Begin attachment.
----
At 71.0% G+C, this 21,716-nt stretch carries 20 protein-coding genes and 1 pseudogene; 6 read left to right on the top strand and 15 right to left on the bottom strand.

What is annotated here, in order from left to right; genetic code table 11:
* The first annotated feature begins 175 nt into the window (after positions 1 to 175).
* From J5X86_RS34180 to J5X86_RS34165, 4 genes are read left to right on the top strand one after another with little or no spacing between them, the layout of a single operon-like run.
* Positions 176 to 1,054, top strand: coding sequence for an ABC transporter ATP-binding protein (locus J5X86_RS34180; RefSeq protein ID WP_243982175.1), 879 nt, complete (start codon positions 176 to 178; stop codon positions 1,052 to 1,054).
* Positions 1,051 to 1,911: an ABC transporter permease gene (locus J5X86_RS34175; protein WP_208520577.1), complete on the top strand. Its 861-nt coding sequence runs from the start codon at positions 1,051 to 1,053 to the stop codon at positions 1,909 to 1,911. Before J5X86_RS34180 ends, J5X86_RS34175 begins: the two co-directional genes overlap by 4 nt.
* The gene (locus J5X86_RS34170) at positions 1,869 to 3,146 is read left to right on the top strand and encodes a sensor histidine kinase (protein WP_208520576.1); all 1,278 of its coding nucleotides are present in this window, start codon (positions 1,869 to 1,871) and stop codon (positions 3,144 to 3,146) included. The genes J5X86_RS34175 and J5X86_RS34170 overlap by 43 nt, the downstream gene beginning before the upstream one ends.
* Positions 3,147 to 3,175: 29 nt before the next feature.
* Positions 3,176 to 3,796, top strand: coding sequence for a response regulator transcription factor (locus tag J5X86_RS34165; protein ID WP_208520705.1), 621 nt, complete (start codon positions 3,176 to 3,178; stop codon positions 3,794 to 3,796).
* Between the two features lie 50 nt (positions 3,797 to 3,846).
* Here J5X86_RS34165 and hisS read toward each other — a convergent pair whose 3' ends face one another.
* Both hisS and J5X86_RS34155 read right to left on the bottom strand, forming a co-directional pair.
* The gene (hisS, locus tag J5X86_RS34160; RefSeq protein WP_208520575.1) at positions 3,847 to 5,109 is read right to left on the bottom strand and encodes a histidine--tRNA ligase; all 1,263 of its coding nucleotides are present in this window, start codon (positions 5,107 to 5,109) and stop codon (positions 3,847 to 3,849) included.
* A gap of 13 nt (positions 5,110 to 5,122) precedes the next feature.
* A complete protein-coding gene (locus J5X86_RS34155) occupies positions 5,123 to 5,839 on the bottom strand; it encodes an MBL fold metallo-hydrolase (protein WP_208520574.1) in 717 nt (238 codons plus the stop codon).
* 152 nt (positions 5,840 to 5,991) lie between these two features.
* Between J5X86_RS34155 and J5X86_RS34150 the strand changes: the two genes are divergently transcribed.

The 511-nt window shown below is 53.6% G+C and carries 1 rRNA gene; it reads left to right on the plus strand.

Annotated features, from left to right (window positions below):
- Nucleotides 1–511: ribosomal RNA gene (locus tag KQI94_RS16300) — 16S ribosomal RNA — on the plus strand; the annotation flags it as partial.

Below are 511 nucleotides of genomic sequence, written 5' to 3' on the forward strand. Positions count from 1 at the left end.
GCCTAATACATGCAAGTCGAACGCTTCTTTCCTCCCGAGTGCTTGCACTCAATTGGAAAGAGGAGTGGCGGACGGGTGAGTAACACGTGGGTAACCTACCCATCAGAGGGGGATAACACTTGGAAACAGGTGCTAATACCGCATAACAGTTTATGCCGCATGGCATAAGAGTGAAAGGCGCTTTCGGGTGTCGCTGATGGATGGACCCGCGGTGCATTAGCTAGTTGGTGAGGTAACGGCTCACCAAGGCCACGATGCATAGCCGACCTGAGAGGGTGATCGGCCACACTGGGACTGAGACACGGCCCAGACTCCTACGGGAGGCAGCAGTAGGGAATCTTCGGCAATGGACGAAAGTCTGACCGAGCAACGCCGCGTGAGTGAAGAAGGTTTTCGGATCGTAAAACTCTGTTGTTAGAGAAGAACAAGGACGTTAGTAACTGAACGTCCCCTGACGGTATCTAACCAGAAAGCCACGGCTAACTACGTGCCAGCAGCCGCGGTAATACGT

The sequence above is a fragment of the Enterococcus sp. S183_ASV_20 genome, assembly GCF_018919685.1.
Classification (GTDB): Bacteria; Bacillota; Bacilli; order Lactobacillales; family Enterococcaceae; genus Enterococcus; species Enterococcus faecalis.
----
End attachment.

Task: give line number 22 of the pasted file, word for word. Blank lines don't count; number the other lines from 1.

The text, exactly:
GCCTAATACATGCAAGTCGAACGCTTCTTTCCTCCCGAGTGCTTGCACTCAATTGGAAAGAGGAGTGGCGGACGGGTGAGTAACACGTGGGTAACCTACCCATCAGAGGGGGATAACACTTGGAAACAGGTGCTAATACCGCATAACAGTTTATGCCGCATGGCATAAGAGTGAAAGGCGCTTTCGGGTGTCGCTGATGGATGGACCCGCGGTGCATTAGCTAGTTGGTGAGGTAACGGCTCACCAAGGCCACGATGCATAGCCGACCTGAGAGGGTGATCGGCCACACTGGGACTGAGACACGGCCCAGACTCCTACGGGAGGCAGCAGTAGGGAATCTTCGGCAATGGACGAAAGTCTGACCGAGCAACGCCGCGTGAGTGAAGAAGGTTTTCGGATCGTAAAACTCTGTTGTTAGAGAAGAACAAGGACGTTAGTAACTGAACGTCCCCTGACGGTATCTAACCAGAAAGCCACGGCTAACTACGTGCCAGCAGCCGCGGTAATACGT